By Amy McCollom
Is there really truth to the phrase, “too much of a good thing?” Well, not when it comes to fun-size Snickers candy bars, in my opinion. Or Reese’s peanut butter cups. Or Tootsie Rolls. Or Hershey chocolate bars of any size. Butterfinger candy bars, Payday bars, Kit Kat bars. I would find it difficult to pick a favorite candy bar; I love almost all candy bars. Well, maybe a Hershey milk chocolate bar. It’s a classic favorite.
As a kid, a candy bar was a big treat. Even though I remember a Hershey chocolate bar costing only ten cents, then raising to 15 cents, that was still a chunk of change in the early 1970’s especially when there were three kids in the family that all wanted a candy bar. Halloween and trick-or-treating for candy was something I looked forward to all year. I couldn’t wait to indulge in a night of candy savorying and sampling. I could finally satisfy my sweet tooth without begging my parents for candy; I just had to beg all the neighborhood parents instead!
Back then, trick-or-treating was a two-night ordeal. You could dress up and go out knocking for candy on the 30th and 31st of October, and the hours were a lot longer. I remember starting our candy hunt right after suppertime, (around 6 p.m.) and getting home after 9 p.m. I think the set hours were 7 to 9, but it never hurt to get a head start or squeeze in a few more houses before heading home.
I remember one Halloween when I was little, my mom walked with us, pulling our red radio flyer wagon behind her. I thought it was in case my little brother got tired of walking and wanted to ride, but it was for something else. She also brought several paper IGA bags, which she kept folded in the bottom of the wagon.
My dad was working his night job as a meat cutter at Bruce’s store, way down on south Main St., and we were going to walk to the store to meet him, and trick-or-treat all the way there. My mom didn’t drive, and we only had one car, so we were used to walking, but still, there were a lot of steps for little legs to walk that night. After about the third block, my pumpkin head bucket was full, and my feet hurt. But I liked candy and I knew we weren’t turning back, so complaining wasn’t going to help.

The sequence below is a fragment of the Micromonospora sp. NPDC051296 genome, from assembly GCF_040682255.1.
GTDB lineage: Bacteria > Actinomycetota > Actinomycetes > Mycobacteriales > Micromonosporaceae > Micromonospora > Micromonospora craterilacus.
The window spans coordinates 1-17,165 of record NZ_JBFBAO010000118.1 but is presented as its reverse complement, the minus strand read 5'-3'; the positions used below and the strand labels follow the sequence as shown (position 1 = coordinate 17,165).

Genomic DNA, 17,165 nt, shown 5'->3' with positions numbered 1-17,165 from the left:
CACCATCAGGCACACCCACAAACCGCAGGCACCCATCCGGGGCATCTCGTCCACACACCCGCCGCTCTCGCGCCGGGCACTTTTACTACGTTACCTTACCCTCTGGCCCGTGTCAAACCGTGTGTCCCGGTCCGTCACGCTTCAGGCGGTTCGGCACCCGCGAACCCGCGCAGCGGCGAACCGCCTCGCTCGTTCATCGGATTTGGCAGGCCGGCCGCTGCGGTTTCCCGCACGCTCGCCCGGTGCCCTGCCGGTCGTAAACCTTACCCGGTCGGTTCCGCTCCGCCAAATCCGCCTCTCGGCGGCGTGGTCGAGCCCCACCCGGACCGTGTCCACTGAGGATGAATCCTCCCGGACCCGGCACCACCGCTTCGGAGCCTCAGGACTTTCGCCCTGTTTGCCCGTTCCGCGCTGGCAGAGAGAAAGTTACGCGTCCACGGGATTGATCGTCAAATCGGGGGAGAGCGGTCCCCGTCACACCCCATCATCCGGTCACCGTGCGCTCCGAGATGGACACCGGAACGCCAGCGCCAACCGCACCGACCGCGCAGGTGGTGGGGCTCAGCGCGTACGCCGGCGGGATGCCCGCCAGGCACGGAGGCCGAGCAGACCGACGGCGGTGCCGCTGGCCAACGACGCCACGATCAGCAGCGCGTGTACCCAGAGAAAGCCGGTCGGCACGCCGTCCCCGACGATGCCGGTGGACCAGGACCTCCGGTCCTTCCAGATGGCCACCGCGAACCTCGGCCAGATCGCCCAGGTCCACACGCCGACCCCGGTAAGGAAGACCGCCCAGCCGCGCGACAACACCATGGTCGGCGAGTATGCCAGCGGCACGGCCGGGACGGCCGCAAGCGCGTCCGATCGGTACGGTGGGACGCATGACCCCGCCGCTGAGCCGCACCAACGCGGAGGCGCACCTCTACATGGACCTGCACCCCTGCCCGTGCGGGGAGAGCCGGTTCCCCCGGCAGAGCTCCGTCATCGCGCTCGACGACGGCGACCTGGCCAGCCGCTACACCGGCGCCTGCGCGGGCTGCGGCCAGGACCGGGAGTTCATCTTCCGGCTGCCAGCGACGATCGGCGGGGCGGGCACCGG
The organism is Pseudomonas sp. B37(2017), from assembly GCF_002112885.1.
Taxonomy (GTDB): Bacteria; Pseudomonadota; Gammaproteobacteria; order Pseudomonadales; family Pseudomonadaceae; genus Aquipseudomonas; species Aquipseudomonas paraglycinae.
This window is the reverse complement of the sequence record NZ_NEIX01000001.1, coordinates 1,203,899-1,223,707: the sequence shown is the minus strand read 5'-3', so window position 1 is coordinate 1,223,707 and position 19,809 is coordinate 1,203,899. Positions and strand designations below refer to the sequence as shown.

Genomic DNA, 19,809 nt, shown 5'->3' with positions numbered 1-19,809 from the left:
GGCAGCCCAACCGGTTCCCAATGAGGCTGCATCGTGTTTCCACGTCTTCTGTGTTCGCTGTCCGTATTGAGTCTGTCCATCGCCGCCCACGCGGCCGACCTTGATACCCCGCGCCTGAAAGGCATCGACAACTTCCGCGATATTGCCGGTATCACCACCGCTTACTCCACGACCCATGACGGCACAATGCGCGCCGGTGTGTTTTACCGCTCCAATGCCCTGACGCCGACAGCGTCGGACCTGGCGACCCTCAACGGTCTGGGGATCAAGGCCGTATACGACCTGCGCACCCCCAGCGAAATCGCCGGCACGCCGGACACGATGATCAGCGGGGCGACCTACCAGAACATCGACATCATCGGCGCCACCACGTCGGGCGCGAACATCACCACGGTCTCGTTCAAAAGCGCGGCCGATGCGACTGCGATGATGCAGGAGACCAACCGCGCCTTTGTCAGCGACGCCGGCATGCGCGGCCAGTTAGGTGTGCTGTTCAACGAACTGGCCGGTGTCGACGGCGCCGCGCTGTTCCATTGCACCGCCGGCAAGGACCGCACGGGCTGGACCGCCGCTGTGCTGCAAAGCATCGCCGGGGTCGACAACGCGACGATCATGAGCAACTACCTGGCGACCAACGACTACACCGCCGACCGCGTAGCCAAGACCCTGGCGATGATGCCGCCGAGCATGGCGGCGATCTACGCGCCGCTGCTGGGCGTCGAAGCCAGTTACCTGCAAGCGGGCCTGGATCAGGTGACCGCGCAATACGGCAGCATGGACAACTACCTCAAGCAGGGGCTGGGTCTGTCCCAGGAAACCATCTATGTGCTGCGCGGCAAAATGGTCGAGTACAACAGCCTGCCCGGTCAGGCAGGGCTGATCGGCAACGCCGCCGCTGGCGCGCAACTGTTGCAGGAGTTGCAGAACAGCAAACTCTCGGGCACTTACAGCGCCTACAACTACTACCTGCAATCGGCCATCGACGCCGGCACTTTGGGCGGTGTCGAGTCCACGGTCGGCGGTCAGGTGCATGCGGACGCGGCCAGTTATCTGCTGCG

My mom took one of the IGA paper sacks and dumped our pumpkin heads out in it, and told us, “There, now people will think you are just starting out and might give you more to help you catch up.” And she was right. Clever, girl.
Up and down the streets, to every lit-up porch we went until I didn’t think my legs could carry me another step. I was so tired of uttering those words, “ trick or treat” that I just let my sister say it and I mumbled to make a noise like I was talking. We didn’t just go down the main roads; my mom had us weave down the side streets as well, I suppose to use up time until my dad got off work and also to collect more candy. Mom kept driving us on, more houses, more houses! More candy, more candy! (I swear I heard an evil laugh come deep from her throat.)
From our house on Timmons Drive to Bruce’s Store on south Main was probably a half of a mile. But figuring in all of the side roads, and up and down the sidewalks to the houses, and the stairs and porches, I figure we probably walked 432 miles that night. It felt like it anyways. My legs were like wobbly limp noodles by the time we got to Bruce’s Store, and I was never so happy to see those lights of that store in my life. Mr. Bruce even gave each of us a full size candy bar! But mainly I just wanted to sit down.
When all was said and done, we had collected five IGA sacks full to the brim with candy. I remember mom and dad put out two big mixing bowls full of candy on the breakfast bar for all of us to pick through, and they put the rest in the freezer. We had candy in the house for quite some time; way past Christmas. It was a lot of hard work, but it paid off. That was a great lesson to learn. Work hard, even past being tired, and reap a great reward.
When my son Rudy was younger, he was a lot like me about trick-or treating. He took it very seriously. He worked hard on his costume, and worked even harder at researching where the best candy neighborhoods were going to be. One particular year, I drove the kids to the golf course subdivision in Tuscola, as the sidewalks are nice and wide and it’s fairly safe and easy to navigate for trick-or-treating. Plus according to Rudy’s research, they gave out the best candy there.
I walked with the kids, but Rudy kept wanting to run back to the van several times. I let him do it twice, but then the third time I figured he was up to something.
“Rudy! Why do you keep going back to the van?! What are you doing in there?!”
“I’m changing my costume! I brought extra masks because the house on the corner is giving out full size candy bars, and if I wear a different mask and change my voice, they think I’m a different kid and give me another one! Come on, Mom, I have two more masks to try!”
Clever boy. And yes, it worked. Yes, I allowed it. Yes, he gave me a full size Hershey chocolate bar for letting him. Yes, I can be bought off with milk chocolate by a seven-year old boy on Halloween night. Shameful, I know. I’ll have to work on that personality flaw. I’ll add that to my list. And now you know my secret.
Working hard still pays off. Being clever does too, sometimes; As long as you know who to pay off if you get caught.